Tuesday, June 09, 2009

Commencement is Coming!

The Mt. Lebanon High School commencement begins Thursday evening, June 11, at 6:30 pm. In the high school stadium, assuming that the weather is clear.

The Lebo Class of 2009 will hear some commencement speaking, but nothing they hear will be wiser or righter than the commencement address delivered last week at Shady Side Academy by Jonathan Zittrain, a Harvard law professor who grew up in Churchill and, of course, attended Shady Side. A taste:
My view is that Wikipedia and projects like it belong at the heart of a high school and college education. Instead of turning to a handful of approved sources and paraphrasing them to write a ten-page U.S. History paper that will be viewed and graded only by the teacher – who looks at a stack of papers and anticipates the same bad movie, twenty times – you can be asked to demonstrate a sustained and original contribution to a Wikipedia article on an important topic, having to contend with conflicting sources and others’ arguments, learning to discern and then defend truth amidst chaos – and to refine your own view in light of what you discover. There are few things as devastatingly disarming to others as admitting when you’re wrong.

For the world you are entering – really the one you’ve been in all along – is one swimming in received wisdom, accepted uncritically. Too easily we farm out the hard work of knowing whether our society is on a sustainable path to policymakers, experts, or the media. It’s like: Katie Couric will tell us if there’s anything genuinely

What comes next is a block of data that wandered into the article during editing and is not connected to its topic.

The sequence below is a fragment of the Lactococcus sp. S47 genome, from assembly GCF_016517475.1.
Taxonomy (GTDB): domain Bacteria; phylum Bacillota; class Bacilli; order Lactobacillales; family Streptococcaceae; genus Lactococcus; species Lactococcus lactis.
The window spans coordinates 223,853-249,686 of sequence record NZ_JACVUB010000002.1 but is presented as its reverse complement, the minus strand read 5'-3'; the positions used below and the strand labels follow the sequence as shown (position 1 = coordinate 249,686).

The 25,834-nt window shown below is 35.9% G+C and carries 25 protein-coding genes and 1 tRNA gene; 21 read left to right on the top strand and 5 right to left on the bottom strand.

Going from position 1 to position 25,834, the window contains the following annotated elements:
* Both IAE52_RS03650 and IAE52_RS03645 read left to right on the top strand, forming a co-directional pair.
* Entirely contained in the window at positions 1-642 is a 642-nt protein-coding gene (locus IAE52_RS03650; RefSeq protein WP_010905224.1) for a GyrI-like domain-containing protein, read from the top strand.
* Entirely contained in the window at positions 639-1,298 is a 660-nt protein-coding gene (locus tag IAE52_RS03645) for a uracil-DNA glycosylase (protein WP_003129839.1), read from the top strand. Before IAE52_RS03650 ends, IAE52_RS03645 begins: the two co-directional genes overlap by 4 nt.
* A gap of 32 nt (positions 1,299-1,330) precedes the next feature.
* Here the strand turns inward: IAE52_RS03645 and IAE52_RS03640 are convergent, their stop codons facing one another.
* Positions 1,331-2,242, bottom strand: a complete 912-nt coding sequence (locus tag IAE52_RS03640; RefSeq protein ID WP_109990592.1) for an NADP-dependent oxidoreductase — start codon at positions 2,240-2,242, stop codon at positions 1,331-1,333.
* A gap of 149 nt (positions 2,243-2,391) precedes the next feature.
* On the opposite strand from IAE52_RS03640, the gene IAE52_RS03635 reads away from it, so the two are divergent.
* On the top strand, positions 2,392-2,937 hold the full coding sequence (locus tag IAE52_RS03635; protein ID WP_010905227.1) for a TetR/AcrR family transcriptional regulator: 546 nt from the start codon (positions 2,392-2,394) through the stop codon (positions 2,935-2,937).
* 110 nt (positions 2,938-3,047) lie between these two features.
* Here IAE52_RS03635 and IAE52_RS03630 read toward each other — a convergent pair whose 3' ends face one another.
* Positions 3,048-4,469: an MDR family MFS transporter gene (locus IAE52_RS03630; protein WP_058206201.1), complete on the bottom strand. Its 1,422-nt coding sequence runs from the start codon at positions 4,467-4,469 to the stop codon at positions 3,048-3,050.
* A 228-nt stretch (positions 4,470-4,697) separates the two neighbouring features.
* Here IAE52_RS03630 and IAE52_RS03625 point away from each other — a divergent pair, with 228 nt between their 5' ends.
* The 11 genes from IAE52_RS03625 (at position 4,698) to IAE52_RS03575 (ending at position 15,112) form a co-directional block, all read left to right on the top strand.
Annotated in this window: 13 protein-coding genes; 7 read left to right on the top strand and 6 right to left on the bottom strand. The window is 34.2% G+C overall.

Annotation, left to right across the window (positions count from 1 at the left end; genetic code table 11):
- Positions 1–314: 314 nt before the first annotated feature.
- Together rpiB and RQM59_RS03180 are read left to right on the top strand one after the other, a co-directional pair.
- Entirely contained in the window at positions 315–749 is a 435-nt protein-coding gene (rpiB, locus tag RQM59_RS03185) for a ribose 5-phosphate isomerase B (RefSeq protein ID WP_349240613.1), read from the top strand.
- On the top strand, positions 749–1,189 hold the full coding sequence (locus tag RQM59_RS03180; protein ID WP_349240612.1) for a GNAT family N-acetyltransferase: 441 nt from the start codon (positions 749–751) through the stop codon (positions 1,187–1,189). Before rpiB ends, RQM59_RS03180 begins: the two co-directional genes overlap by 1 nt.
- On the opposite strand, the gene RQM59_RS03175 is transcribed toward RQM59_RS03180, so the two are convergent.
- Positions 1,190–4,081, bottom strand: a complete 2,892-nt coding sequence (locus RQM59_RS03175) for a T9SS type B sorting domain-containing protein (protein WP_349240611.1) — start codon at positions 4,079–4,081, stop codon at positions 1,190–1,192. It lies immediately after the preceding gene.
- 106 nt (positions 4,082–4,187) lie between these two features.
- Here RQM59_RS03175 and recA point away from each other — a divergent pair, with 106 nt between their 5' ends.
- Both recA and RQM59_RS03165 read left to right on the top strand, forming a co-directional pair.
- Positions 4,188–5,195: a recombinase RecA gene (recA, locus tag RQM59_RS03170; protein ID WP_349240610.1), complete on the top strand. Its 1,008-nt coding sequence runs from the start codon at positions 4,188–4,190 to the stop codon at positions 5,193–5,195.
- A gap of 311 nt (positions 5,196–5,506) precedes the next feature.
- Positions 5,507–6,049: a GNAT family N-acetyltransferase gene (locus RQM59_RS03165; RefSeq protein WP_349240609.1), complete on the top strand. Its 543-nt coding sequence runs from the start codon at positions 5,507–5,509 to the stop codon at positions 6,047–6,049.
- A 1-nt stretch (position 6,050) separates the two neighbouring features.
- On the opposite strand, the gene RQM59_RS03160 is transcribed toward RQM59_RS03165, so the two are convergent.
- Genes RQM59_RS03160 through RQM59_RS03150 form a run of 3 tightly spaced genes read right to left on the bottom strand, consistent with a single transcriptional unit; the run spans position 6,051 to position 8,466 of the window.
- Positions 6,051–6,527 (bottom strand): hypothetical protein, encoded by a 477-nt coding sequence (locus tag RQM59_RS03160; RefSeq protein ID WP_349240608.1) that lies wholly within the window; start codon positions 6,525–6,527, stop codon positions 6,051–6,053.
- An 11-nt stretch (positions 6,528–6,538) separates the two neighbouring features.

worth worrying about. But these channels of authority are overwhelmed, dysfunctional, and in some cases outright corrupt.

What will reinforce them, or even take their place, is something you can help build, with tools that even ten years ago were unknown. The key is to move from the reactive, desultory world of Charlie Brown to one in which you appreciate that you are generally at least as empowered as the next person, and to realize the ethical dimension that accompanies the day-by-day as well as the landmark events in life. As my best friend at Shady Side put it, reflecting on what he knows now that he and I had missed in high school, one of the best ways to evaluate your success is the effect you have on a room of people – family or strangers – when you enter. Does it become brighter or darker? That’s something you can choose, even though too often it’s just a script followed without much thought. Enterprises like Wikipedia urge us to ask the same question in our virtual lives, knowing how often they touch real ones.
A lot of Zittrain reads like a little of my own hypothetical commencement address, from a couple of years ago. Or the reverse.
Bookmark and Share


Post a Comment

<< Home